Alejandro L. Madrid (Ph.D. Ohio State) is an ethnomusicologist and cultural theorist whose research focuses on the intersection of modernity, tradition, globalization, and ethnic identity in popular and art music, dance, and expressive culture from Mexico, the U.S.-Mexico border, and the circum-Caribbean. His interests range from the performance of democratic values through music, media, and technology, to questions of continuity, change, cosmopolitanism, and race in Latin American late 19th-century and 20th-century music, to transnationalism and embodied culture in contemporary electronic dance music.

Dr. Madrid is currently on the editorial board of the Latin American Music Review, Trans. Revista Transcultural de Música, and Dancecult. Journal of Electronic Dance Music Culture, and is senior editor of Latina/o and Latin American entries for The Grove Dictionary of American Music (2nd edition). He has also served on the council of the Society for Ethnomusicology, the executive board of the Hemispheric Institute for Performance and Politics, the executive committee of the International Association for the Study of Popular Music (IASPM)-U.S. Branch, and the advisory board of the Tepoztlán Institute for the Transnational History of the Americas.

His writings on music, performance, and popular culture have appeared in Boletín Música, Ethnomusicology, Fragmentos de Cultura, Heterofonía, Hispanic American Historical Review, Latin American Music Review, Latino Studies, Popular Music, Popular Music and Society, Resonancias, The World of Music, as well as Die Musik in Geschichte und Gegenwart, the Encyclopedia of Popular Music of the World and The Grove Dictionary of American Music. He was also guest editor of a special issue on music and performance studies for Trans. Revista Transcultural de Música (2009).

Dr. Madrid’s books include Nor-tec Rifa! Electronic Dance Music from Tijuana to the World (Oxford University Press), Sounds of the Modern Nation. Music, Culture and Ideas in Post-Revolutionary Mexico (Temple University Press), and Music in Mexico. Experiencing Music, Expressing Culture (Oxford University Press). He has edited Transnational Encounters. Music and Performance at the U.S.-Mexico Border (Oxford University Press) and, with Ignacio Corona, Postnational Musical Identities. Cultural Production, Distribution and Consumption in a Globalized Scenario (Lexington Books). He is the recipient of the Woody Guthrie Book Award of the IASPM-US Branch (2010), the Casa de las Américas Award for Latin American Musicology (2005), the Samuel Claro Valdés Award for Latin American Musicology (2002), the A-R Editions Award of the American Musicological Society, Midwest Chapter (2001-2002), as well as fellowships and subventions from the American Council of Learned Societies, the Fulbright Program, the Ford Foundation, and the American Musicological Society.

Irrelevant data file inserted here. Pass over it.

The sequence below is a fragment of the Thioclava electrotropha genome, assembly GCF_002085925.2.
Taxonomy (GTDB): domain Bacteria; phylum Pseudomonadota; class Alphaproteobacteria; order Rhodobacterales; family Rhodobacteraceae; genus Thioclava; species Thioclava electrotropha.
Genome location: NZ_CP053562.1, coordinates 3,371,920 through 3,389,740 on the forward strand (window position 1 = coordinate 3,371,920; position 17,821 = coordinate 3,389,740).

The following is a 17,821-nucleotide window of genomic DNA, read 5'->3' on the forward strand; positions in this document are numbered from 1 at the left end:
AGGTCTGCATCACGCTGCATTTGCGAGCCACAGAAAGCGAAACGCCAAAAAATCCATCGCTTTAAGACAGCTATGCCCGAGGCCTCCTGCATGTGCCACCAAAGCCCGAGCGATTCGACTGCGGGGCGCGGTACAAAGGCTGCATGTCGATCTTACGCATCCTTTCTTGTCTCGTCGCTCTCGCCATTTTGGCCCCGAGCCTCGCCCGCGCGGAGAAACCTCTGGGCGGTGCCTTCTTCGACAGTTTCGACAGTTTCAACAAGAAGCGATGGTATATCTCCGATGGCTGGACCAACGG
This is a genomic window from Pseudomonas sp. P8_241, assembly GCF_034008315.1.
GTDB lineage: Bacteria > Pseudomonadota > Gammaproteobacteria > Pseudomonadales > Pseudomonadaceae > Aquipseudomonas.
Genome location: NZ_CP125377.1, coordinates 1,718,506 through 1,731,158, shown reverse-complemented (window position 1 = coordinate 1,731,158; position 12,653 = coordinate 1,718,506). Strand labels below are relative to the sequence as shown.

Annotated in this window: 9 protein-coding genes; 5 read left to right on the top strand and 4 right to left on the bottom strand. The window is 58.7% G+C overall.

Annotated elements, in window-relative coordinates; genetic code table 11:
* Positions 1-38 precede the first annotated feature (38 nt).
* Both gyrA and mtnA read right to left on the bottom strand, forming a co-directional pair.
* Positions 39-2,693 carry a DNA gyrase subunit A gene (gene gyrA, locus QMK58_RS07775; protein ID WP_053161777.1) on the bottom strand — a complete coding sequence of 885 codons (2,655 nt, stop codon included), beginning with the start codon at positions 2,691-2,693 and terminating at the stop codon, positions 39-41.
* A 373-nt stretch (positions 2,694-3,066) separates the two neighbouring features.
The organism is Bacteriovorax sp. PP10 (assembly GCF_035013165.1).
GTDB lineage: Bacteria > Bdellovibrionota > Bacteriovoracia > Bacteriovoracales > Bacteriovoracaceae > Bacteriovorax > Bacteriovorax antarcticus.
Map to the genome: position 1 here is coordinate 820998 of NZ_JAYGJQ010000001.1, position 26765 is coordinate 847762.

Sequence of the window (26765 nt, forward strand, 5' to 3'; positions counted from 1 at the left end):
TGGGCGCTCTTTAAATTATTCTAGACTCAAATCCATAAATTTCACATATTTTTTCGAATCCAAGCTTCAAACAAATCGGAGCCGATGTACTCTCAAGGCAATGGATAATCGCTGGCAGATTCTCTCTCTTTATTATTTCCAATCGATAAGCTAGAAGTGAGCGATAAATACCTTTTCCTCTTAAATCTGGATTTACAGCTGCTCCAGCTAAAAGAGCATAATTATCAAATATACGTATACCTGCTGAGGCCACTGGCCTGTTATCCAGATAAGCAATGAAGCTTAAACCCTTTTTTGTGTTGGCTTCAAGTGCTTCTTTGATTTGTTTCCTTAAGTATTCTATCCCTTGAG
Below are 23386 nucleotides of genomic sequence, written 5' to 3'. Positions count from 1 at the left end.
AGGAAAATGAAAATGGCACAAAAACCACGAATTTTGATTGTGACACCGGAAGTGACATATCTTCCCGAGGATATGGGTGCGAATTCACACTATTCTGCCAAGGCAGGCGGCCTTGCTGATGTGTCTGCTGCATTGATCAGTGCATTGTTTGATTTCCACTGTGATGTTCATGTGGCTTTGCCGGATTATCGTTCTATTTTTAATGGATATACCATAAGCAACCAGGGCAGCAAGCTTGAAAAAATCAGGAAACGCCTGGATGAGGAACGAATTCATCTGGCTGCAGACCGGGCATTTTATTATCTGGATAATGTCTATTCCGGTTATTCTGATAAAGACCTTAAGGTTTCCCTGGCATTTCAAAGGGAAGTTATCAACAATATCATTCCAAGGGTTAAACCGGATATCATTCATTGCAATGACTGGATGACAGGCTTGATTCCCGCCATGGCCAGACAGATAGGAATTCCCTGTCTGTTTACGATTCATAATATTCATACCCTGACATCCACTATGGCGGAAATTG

Dr. Madrid has held positions as researcher at Mexico’s Centro Nacional de Investigación, Documentación e Información Musical “Carlos Chávez” (CENIDIM) and as visiting scholar at the Lozano Long Institute for Latin American Studies of the University of Texas at Austin and El Colegio de la Frontera Norte-Tijuana. He has taught musicology, ethnomusicology, music aesthetics, and music history courses at Northwestern University, Texas A & M University, and Universidad de las Américas/Puebla, and has been a guest professor at the Universidad Nacional Autónoma de México, Universidad de la República in Uruguay, Instituto Superior de Artes in Cuba, Universidad Nacional de San Martín and Universidad Nacional de Córdoba in Argentina, and The Newberry’s Teacher Consortium of the Newberry Library in Chicago. He is currently associate professor and Director of Graduate Studies at the Latin American and Latino Studies program of the University of Illinois at Chicago.

Tuesday, November 27, 7:30pm

Taplin Auditorium in Fine Hall, Princeton University
Free and open to the public

The Dept. of Music invites you to an evening of traditional Japanese music and improvisatory fusion, featuring Japanese taiko drum and flute master Kaoru Watanabe and koto (Japanese zither) and shamisen (lute) player Sumie Kaneko. Percussionists Barbara Merjan and Evan Schnoll round out the ensemble.

KAORU WATANABE is a master of Japanese flutes (shinobue, nōkan, ryūteki), taiko drums, and Western flute. He is a former member and artistic director of Kodo, the internationally acclaimed taiko drumming troupe. He has collaborated with Zakir Hussain, Giovanni Hildalgo, Carlos Nunez, and legendary Kabuki actor Bando Tamasaburo. Since 2006, he has taught taiko and flutes at the Kaoru Watanabe Taiko Center in New York. He is currently a Lecturer in Music at Princeton, co-teaching Japanese Taiko in Transpacific Perspective with Prof. Noriko Manabe (Music).

Kaoru Watanabe website:

Kaoru Watanabe Taiko Center website:

SUMIE KANEKO studied shamisen at the Tokyo University of the Arts and jazz vocal performance at Berklee College of Music. She played shamisen, percussion, and sang in the world premiere and several productions of Paula Vogel’s The Long Christmas Ride Home. In addition to traditional music and jazz, she leads the band J-Trad and More, which blends jazz, rock, and Japanese and Indian instruments.

Sumie Kaneko website: